On May 11, 2023, Belit Onay, mayor of Hannover in the Netherlands, laid the foundation stone for the new EXPO Campus.
The act marked the official start of the revitalization of a piece of Dutch heritage: the Netherlands Pavilion for Expo 2000.
The original pavilion had a liberating message: artificially created vertical nature can also be beautiful, and can be part of the solution to scarcity of space and problems such as climate change, nitrogen pollution, food scarcity, and more that become more urgent every year.
Though it was originally intended to operate for only 100 days, the pavilion remained and various visions for its reuse were developed over the decades.
Unfortunately, these could not prevent decay from setting in. Even as a ruin, the pavilion retained its beauty and sturdiness: the trees on the third floor continued to grow, and the pavilion remained structurally sound, being illegally visited by many architects who gained access by cutting holes in the fences.
By 2020, due to the growth of the city and the proximity of universities, a sound business case could finally be made.
Thanks to the efforts of the municipality of Hannover to preserve the structure for the city, as well as an investment of 90 million euros by the development partnership of iLive and Die Wohnkompanie Nord, the EXPO campus could be created.
Transforming the existing structure will release fewer carbon emissions than new construction – a fact that helped the German Sustainable Building Council in its decision to award the gold pre-certificate for sustainable urban districts.
Now stripped down to its essential structure, the pavilion is being transformed into a mixed-use building with offices and a restaurant, and joined by two new buildings that will complete a colorful contemporary campus including 386 student apartments and a variety of shared facilities.
Being able to transform their own building more than 20 years after it was first completed is a rare opportunity for an architect.
The pavilion that MVRDV designed in 2000 for the World Expo in Hannover, with its stack of Dutch landscapes, is etched in the memory of many.
Visited by Queen Beatrix of the Netherlands days after opening, it was a public hit with 2.8 million visitors in a little over 3 months.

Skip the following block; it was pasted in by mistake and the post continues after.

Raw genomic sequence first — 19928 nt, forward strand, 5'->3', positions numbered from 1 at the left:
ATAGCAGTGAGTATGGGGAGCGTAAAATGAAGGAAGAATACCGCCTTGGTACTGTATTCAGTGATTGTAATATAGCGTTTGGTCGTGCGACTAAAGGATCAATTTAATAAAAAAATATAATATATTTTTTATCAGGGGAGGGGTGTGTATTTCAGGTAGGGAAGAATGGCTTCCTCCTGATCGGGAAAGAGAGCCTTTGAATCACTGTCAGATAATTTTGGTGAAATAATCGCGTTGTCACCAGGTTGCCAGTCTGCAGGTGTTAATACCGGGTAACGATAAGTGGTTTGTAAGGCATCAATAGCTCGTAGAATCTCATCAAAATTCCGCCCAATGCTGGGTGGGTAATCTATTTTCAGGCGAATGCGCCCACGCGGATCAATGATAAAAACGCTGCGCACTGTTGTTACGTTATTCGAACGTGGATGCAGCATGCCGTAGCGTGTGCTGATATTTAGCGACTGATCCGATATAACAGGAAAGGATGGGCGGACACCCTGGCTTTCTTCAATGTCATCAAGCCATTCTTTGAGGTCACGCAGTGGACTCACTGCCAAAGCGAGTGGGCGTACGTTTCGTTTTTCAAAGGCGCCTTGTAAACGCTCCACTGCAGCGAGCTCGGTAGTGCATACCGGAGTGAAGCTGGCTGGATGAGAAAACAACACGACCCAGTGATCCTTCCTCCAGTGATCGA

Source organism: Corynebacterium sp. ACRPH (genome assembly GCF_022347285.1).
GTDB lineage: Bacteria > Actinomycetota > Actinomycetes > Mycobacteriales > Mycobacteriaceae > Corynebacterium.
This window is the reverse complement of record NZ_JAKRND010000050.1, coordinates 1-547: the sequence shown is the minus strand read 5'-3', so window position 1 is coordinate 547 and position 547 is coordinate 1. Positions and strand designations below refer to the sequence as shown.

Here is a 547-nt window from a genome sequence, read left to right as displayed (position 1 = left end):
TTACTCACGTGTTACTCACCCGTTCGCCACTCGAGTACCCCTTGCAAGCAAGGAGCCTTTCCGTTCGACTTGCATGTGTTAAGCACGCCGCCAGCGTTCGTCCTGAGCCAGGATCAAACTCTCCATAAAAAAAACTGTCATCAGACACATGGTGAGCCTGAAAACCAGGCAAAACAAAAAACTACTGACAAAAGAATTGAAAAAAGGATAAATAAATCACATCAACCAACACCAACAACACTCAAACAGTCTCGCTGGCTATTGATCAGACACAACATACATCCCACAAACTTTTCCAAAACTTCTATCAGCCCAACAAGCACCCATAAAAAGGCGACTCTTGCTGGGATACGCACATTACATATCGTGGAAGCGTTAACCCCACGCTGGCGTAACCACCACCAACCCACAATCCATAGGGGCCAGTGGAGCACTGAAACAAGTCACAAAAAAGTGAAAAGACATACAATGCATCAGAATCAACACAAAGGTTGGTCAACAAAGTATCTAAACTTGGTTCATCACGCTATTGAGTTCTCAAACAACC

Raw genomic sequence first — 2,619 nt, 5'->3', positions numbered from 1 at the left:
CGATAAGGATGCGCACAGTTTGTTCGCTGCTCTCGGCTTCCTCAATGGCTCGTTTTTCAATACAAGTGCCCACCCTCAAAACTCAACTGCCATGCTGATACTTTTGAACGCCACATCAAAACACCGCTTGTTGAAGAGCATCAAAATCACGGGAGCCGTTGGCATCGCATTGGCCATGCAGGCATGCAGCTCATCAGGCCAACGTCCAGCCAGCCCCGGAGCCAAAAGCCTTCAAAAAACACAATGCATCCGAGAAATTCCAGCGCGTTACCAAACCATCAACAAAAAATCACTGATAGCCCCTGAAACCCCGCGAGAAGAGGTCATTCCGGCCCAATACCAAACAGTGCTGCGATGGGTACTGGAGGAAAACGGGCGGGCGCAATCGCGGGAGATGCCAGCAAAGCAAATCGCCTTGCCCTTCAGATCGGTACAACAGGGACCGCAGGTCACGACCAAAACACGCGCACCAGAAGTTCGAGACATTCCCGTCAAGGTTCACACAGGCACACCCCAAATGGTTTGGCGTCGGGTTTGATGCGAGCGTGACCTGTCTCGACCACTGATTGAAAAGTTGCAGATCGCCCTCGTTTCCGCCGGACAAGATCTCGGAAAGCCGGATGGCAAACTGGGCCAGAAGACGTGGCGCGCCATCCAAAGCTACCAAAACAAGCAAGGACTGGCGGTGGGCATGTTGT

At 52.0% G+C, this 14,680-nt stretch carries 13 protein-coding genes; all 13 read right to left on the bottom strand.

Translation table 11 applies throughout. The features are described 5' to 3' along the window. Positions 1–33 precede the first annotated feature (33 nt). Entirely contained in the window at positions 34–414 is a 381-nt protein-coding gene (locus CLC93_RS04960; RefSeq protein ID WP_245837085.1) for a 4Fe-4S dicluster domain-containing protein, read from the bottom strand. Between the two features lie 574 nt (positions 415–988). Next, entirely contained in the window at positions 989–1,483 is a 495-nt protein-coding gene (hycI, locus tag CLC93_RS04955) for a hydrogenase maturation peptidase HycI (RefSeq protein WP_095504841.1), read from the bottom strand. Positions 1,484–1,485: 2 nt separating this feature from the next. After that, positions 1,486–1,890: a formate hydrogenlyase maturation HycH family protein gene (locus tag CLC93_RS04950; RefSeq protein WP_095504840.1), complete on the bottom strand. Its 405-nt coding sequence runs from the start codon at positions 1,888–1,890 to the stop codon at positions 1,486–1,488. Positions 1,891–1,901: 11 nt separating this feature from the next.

In MVRDV’s design, the pavilion is transformed into a mixed-use building with offices suitable for both start-ups and medium-sized companies, flexible co-working spaces, and a restaurant.
The “stacked landscape” concept remains the starting point of the design, and the original structure of the lower floors are retained.
The new additions comprise two buildings that form a wreath around the pavilion, both with stepped roofs supporting colourful terraces that overlook the monument. Each terrace has its own colour and programme, from a garden to sports facilities to an outdoor cinema.
The larger building, which reaches a maximum height of nine stories, will house 386 studio apartments for students. The second building has six floors and serves as a mobility hub, offering traditional parking spaces but also spaces for shared cars, electric charging stations, and bicycle storage to promote sustainable transport options.
“The theme of the Dutch entry for Expo 2000 was ‘Holland Creates Space’, and we did exactly that in 2000 by stacking typical Dutch landscapes up to 40 metres high, so that a large wild garden could be created around the pavilion,” says MVRDV founding partner Jacob van Rijs.
“Now that approach is working to our advantage – because the space around the pavilion is still available to be developed, we can build a real campus around it, while breathing new life into the building. Adapting an open structure, partly supported by tree trunks, to become a well-functioning mixed-use building is no easy task. It is great that both the municipality and developers have continued to believe in this idiosyncratic mosaic of a project for so long. I am sure that students, lecturers, and everyone who works there will soon enjoy the view of this pavilion that has had so much international impact; the atmosphere of the Expo is deeply embedded in the new campus,” he concluded.
Students, teachers, and employees of the companies on the EXPO Campus will soon be able to use the many shared facilities, from the library to the various roof terraces, and from e-bikes to shared cars.
The campus shows that architecture can be an engine of change and that even “impossible” structures can be transformed in a sustainable way into user-friendly buildings –in this case, even forming the beginning of an entirely new neighbourhood.
The campus is expected to be completed in 2025.
All renderings courtesy of MVRDV.